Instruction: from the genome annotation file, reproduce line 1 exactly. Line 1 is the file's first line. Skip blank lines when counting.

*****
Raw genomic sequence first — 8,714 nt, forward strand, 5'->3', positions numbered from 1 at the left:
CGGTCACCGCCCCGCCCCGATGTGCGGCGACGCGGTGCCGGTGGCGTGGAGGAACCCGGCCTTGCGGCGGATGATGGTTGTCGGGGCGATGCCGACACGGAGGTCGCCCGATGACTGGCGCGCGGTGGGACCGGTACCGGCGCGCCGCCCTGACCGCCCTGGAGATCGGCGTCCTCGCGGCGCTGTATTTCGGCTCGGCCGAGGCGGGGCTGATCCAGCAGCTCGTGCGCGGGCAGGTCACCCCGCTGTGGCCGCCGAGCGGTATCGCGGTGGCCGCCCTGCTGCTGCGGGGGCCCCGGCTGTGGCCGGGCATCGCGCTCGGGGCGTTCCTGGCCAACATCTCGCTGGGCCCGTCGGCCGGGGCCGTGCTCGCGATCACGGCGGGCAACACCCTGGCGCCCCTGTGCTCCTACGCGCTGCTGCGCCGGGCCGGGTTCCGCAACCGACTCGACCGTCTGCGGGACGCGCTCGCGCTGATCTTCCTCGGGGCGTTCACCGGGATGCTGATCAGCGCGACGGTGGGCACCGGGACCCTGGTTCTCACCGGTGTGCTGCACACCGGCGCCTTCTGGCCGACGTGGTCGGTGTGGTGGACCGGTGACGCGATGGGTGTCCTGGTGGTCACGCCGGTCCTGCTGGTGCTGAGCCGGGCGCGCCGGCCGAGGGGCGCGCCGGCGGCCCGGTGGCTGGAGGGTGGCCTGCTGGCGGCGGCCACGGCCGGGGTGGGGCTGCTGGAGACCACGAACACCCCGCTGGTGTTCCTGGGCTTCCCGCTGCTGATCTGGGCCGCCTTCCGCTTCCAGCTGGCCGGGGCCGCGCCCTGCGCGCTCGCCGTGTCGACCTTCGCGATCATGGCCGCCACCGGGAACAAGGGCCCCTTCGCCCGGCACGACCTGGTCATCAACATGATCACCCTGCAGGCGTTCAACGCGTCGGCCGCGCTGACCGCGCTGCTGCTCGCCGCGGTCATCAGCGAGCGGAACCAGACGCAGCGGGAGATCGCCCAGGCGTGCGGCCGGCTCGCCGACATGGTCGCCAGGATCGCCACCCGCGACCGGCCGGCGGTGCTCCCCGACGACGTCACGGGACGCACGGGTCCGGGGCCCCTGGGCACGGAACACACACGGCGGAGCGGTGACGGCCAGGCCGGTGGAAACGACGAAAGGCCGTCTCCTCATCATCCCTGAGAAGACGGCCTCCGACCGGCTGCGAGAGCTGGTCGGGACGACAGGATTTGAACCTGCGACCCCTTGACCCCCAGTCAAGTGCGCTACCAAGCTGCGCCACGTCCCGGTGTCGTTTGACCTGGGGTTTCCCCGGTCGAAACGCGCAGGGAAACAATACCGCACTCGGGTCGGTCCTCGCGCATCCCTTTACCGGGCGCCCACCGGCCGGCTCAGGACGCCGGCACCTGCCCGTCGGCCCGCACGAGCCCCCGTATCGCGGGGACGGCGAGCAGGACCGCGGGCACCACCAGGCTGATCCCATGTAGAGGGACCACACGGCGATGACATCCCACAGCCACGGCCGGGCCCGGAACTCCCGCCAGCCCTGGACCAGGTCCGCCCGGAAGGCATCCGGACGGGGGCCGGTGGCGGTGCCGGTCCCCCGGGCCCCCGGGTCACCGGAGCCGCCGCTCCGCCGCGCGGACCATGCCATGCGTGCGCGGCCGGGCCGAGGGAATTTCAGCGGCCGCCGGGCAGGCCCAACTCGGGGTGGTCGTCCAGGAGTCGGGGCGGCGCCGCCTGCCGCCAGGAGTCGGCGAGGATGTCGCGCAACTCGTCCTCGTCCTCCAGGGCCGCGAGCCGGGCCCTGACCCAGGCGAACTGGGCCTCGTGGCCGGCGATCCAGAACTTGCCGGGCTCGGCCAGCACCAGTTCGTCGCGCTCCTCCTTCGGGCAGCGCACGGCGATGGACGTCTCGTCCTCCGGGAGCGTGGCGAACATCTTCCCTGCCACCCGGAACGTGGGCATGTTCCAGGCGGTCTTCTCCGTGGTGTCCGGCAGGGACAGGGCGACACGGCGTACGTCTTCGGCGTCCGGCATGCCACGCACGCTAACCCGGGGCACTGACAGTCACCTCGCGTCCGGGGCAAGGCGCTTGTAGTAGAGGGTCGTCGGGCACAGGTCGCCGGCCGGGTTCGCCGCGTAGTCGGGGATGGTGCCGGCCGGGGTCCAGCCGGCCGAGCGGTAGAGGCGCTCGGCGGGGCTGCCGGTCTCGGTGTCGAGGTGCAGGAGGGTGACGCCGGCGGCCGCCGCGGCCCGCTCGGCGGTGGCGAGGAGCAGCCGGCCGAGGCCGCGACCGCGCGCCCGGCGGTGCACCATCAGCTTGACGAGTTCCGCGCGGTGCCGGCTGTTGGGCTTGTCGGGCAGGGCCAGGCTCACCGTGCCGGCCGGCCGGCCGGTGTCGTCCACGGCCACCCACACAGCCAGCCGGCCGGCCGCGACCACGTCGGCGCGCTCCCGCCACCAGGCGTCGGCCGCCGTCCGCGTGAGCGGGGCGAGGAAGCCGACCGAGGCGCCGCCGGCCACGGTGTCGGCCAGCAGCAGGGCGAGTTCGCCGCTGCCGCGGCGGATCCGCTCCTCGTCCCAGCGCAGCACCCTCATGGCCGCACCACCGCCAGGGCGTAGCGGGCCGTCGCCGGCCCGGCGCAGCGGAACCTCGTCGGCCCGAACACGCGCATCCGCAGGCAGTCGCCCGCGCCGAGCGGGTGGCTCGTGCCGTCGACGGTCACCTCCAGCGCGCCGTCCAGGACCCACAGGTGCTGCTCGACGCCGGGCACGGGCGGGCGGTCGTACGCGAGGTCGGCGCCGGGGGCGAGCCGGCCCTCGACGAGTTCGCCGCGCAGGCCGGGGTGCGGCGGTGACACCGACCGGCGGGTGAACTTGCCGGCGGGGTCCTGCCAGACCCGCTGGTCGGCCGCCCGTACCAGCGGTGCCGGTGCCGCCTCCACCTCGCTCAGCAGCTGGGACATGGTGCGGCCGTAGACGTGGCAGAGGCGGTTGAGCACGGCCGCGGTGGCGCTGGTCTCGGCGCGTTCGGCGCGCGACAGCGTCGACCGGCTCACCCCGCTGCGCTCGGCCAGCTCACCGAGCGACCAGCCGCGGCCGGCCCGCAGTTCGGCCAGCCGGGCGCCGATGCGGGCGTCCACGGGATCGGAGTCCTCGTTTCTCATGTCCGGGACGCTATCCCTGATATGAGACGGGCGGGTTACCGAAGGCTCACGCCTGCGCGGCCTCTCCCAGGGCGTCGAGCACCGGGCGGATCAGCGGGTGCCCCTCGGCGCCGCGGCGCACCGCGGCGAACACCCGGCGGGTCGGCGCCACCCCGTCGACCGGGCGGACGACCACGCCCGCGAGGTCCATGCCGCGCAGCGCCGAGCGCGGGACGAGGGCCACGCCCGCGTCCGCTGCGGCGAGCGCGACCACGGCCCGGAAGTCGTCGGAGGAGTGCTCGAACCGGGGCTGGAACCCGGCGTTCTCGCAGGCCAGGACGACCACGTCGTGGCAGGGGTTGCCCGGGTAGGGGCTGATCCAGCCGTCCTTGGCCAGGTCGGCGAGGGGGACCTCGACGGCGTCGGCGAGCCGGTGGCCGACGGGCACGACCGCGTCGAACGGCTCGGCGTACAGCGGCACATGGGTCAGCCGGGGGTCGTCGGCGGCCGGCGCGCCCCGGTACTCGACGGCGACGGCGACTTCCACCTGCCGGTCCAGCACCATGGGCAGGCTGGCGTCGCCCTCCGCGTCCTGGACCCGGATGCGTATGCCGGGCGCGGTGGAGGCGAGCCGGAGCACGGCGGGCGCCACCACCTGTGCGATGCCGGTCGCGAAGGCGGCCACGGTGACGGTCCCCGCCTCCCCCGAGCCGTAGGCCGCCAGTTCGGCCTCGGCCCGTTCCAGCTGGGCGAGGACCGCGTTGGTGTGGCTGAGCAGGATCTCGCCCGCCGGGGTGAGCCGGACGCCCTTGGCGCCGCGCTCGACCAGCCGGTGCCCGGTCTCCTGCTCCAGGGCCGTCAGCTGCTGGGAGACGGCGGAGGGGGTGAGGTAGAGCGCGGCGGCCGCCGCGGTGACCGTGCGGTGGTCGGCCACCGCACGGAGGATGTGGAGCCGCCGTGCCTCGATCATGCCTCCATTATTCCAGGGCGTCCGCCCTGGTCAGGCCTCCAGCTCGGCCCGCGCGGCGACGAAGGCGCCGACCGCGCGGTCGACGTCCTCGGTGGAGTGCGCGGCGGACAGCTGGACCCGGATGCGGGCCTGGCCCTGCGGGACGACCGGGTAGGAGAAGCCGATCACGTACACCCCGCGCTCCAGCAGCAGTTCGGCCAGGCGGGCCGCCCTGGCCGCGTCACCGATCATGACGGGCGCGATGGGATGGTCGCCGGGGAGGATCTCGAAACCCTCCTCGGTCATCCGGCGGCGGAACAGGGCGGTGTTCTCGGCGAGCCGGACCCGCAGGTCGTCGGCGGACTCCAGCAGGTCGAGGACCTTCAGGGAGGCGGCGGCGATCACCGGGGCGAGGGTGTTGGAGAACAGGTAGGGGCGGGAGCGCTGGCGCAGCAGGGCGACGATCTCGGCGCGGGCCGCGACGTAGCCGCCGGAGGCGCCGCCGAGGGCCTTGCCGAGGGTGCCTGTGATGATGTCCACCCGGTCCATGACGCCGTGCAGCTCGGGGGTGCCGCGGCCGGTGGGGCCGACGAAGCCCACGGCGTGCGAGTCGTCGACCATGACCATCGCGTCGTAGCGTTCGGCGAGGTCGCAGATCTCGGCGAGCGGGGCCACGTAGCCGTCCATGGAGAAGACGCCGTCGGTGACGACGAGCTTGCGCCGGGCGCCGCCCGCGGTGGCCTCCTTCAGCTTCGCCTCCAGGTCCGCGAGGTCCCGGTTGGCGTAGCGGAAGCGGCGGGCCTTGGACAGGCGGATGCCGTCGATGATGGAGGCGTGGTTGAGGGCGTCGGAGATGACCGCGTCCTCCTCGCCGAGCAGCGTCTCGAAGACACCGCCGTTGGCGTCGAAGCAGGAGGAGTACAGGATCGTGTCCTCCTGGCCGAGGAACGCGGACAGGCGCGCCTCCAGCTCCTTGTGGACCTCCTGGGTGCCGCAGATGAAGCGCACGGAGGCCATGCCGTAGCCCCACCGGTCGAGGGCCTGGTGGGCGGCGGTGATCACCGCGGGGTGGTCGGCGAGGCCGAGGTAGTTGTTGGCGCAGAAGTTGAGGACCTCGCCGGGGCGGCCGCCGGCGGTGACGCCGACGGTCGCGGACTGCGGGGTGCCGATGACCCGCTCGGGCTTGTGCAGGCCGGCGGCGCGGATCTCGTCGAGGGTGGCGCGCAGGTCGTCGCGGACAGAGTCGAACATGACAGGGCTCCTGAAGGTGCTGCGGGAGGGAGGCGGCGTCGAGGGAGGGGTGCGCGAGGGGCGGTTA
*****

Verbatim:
Raw genomic sequence first — 8,714 nt, forward strand, 5'->3', positions numbered from 1 at the left: